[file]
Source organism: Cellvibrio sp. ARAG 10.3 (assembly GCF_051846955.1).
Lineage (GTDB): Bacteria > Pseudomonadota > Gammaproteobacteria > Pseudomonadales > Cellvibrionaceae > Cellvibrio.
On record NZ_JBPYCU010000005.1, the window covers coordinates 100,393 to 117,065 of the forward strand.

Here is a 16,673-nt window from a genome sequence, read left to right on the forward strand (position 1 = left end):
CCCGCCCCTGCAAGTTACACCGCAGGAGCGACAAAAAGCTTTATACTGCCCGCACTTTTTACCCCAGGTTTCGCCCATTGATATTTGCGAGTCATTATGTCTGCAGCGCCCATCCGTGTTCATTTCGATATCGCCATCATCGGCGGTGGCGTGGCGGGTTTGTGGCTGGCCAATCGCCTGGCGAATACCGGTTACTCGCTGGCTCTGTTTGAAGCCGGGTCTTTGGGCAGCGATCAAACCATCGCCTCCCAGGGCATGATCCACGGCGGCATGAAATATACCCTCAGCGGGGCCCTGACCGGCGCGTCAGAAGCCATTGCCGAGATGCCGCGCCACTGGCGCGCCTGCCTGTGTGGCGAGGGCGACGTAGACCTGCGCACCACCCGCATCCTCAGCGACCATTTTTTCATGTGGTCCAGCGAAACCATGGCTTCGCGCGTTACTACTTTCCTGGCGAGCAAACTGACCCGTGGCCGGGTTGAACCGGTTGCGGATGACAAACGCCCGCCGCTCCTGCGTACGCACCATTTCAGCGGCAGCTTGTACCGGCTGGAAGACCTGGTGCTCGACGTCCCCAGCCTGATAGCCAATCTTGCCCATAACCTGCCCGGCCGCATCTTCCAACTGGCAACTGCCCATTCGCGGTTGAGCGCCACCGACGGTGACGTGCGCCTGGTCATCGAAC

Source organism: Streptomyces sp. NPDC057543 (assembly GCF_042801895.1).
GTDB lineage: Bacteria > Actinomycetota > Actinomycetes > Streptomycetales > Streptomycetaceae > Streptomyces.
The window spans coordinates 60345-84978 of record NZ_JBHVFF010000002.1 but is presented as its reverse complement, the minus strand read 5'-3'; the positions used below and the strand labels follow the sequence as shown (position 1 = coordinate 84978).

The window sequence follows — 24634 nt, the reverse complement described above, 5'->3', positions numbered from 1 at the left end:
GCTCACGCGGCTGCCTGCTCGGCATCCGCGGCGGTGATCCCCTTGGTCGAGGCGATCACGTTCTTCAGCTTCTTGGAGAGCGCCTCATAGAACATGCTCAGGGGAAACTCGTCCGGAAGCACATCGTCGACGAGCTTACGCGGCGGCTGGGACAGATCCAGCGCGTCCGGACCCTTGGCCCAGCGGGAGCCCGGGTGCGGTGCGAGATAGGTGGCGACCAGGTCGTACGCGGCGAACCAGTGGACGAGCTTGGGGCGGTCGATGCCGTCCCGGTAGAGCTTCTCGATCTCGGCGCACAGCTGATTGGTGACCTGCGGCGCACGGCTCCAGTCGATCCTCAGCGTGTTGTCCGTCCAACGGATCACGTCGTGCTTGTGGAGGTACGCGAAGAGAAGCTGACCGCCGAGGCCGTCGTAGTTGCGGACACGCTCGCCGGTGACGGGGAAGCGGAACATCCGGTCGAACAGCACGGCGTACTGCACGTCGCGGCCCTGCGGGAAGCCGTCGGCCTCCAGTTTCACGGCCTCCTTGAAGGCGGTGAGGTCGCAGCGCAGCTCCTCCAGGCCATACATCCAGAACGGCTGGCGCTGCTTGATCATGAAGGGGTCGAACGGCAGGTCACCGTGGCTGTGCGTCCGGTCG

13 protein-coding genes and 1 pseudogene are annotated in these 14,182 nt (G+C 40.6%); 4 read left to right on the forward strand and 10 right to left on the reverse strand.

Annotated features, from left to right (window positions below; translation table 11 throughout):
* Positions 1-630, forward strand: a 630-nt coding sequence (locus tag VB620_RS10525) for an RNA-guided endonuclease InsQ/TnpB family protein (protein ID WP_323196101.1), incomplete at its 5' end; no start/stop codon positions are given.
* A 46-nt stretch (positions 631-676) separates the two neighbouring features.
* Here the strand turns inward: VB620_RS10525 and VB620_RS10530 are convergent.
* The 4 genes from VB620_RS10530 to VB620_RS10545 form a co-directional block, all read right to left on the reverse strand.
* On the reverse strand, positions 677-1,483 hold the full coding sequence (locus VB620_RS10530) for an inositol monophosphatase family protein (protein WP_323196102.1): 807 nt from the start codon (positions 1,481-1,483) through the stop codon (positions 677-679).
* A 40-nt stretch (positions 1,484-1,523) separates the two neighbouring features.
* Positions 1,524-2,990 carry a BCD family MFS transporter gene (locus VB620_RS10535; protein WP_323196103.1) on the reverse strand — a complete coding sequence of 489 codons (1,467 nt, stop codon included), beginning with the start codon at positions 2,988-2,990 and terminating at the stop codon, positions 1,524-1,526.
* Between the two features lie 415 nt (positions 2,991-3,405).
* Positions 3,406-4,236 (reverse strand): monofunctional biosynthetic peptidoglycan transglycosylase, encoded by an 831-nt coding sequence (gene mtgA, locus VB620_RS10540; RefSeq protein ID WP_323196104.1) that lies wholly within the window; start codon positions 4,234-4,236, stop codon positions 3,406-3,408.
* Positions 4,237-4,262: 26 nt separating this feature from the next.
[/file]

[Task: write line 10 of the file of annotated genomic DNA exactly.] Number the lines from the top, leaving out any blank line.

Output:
GCTCACGCGGCTGCCTGCTCGGCATCCGCGGCGGTGATCCCCTTGGTCGAGGCGATCACGTTCTTCAGCTTCTTGGAGAGCGCCTCATAGAACATGCTCAGGGGAAACTCGTCCGGAAGCACATCGTCGACGAGCTTACGCGGCGGCTGGGACAGATCCAGCGCGTCCGGACCCTTGGCCCAGCGGGAGCCCGGGTGCGGTGCGAGATAGGTGGCGACCAGGTCGTACGCGGCGAACCAGTGGACGAGCTTGGGGCGGTCGATGCCGTCCCGGTAGAGCTTCTCGATCTCGGCGCACAGCTGATTGGTGACCTGCGGCGCACGGCTCCAGTCGATCCTCAGCGTGTTGTCCGTCCAACGGATCACGTCGTGCTTGTGGAGGTACGCGAAGAGAAGCTGACCGCCGAGGCCGTCGTAGTTGCGGACACGCTCGCCGGTGACGGGGAAGCGGAACATCCGGTCGAACAGCACGGCGTACTGCACGTCGCGGCCCTGCGGGAAGCCGTCGGCCTCCAGTTTCACGGCCTCCTTGAAGGCGGTGAGGTCGCAGCGCAGCTCCTCCAGGCCATACATCCAGAACGGCTGGCGCTGCTTGATCATGAAGGGGTCGAACGGCAGGTCACCGTGGCTGTGCGTCCGGTCG